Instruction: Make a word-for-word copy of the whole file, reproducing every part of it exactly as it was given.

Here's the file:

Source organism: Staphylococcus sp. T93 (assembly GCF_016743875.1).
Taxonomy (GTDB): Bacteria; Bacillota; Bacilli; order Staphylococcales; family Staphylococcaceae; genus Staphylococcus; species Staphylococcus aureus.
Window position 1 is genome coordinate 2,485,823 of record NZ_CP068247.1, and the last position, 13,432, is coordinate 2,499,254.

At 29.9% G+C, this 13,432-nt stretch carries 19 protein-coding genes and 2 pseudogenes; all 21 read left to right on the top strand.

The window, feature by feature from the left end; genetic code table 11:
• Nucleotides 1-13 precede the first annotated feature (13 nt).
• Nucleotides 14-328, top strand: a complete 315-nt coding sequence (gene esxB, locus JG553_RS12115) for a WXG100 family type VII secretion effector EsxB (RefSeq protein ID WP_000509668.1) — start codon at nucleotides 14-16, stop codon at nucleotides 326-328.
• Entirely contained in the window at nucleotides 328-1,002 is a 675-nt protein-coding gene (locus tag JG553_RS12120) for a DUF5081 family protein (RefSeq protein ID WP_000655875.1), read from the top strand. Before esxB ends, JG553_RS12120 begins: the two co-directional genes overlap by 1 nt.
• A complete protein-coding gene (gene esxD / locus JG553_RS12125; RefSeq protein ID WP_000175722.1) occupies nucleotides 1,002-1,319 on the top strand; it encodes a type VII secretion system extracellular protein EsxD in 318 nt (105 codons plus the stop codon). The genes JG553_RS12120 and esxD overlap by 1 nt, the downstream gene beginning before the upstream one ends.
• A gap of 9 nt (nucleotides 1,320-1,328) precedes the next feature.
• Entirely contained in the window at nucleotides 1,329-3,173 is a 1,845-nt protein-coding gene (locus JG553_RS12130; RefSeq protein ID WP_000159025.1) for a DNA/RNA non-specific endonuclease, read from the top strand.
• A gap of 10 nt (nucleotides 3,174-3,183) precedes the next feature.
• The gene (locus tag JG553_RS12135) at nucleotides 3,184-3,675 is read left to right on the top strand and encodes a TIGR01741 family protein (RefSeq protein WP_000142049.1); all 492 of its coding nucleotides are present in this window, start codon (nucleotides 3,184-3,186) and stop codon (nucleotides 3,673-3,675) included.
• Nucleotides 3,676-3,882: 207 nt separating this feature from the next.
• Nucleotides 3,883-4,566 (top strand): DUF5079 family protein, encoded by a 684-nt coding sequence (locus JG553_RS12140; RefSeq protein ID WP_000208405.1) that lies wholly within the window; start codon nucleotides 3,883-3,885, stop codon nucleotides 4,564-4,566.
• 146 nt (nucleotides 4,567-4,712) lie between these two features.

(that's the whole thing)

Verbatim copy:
Source organism: Staphylococcus sp. T93 (assembly GCF_016743875.1).
Taxonomy (GTDB): Bacteria; Bacillota; Bacilli; order Staphylococcales; family Staphylococcaceae; genus Staphylococcus; species Staphylococcus aureus.
Window position 1 is genome coordinate 2,485,823 of record NZ_CP068247.1, and the last position, 13,432, is coordinate 2,499,254.

At 29.9% G+C, this 13,432-nt stretch carries 19 protein-coding genes and 2 pseudogenes; all 21 read left to right on the top strand.

The window, feature by feature from the left end; genetic code table 11:
• Nucleotides 1-13 precede the first annotated feature (13 nt).
• Nucleotides 14-328, top strand: a complete 315-nt coding sequence (gene esxB, locus JG553_RS12115) for a WXG100 family type VII secretion effector EsxB (RefSeq protein ID WP_000509668.1) — start codon at nucleotides 14-16, stop codon at nucleotides 326-328.
• Entirely contained in the window at nucleotides 328-1,002 is a 675-nt protein-coding gene (locus tag JG553_RS12120) for a DUF5081 family protein (RefSeq protein ID WP_000655875.1), read from the top strand. Before esxB ends, JG553_RS12120 begins: the two co-directional genes overlap by 1 nt.
• A complete protein-coding gene (gene esxD / locus JG553_RS12125; RefSeq protein ID WP_000175722.1) occupies nucleotides 1,002-1,319 on the top strand; it encodes a type VII secretion system extracellular protein EsxD in 318 nt (105 codons plus the stop codon). The genes JG553_RS12120 and esxD overlap by 1 nt, the downstream gene beginning before the upstream one ends.
• A gap of 9 nt (nucleotides 1,320-1,328) precedes the next feature.
• Entirely contained in the window at nucleotides 1,329-3,173 is a 1,845-nt protein-coding gene (locus JG553_RS12130; RefSeq protein ID WP_000159025.1) for a DNA/RNA non-specific endonuclease, read from the top strand.
• A gap of 10 nt (nucleotides 3,174-3,183) precedes the next feature.
• The gene (locus tag JG553_RS12135) at nucleotides 3,184-3,675 is read left to right on the top strand and encodes a TIGR01741 family protein (RefSeq protein WP_000142049.1); all 492 of its coding nucleotides are present in this window, start codon (nucleotides 3,184-3,186) and stop codon (nucleotides 3,673-3,675) included.
• Nucleotides 3,676-3,882: 207 nt separating this feature from the next.
• Nucleotides 3,883-4,566 (top strand): DUF5079 family protein, encoded by a 684-nt coding sequence (locus JG553_RS12140; RefSeq protein ID WP_000208405.1) that lies wholly within the window; start codon nucleotides 3,883-3,885, stop codon nucleotides 4,564-4,566.
• 146 nt (nucleotides 4,567-4,712) lie between these two features.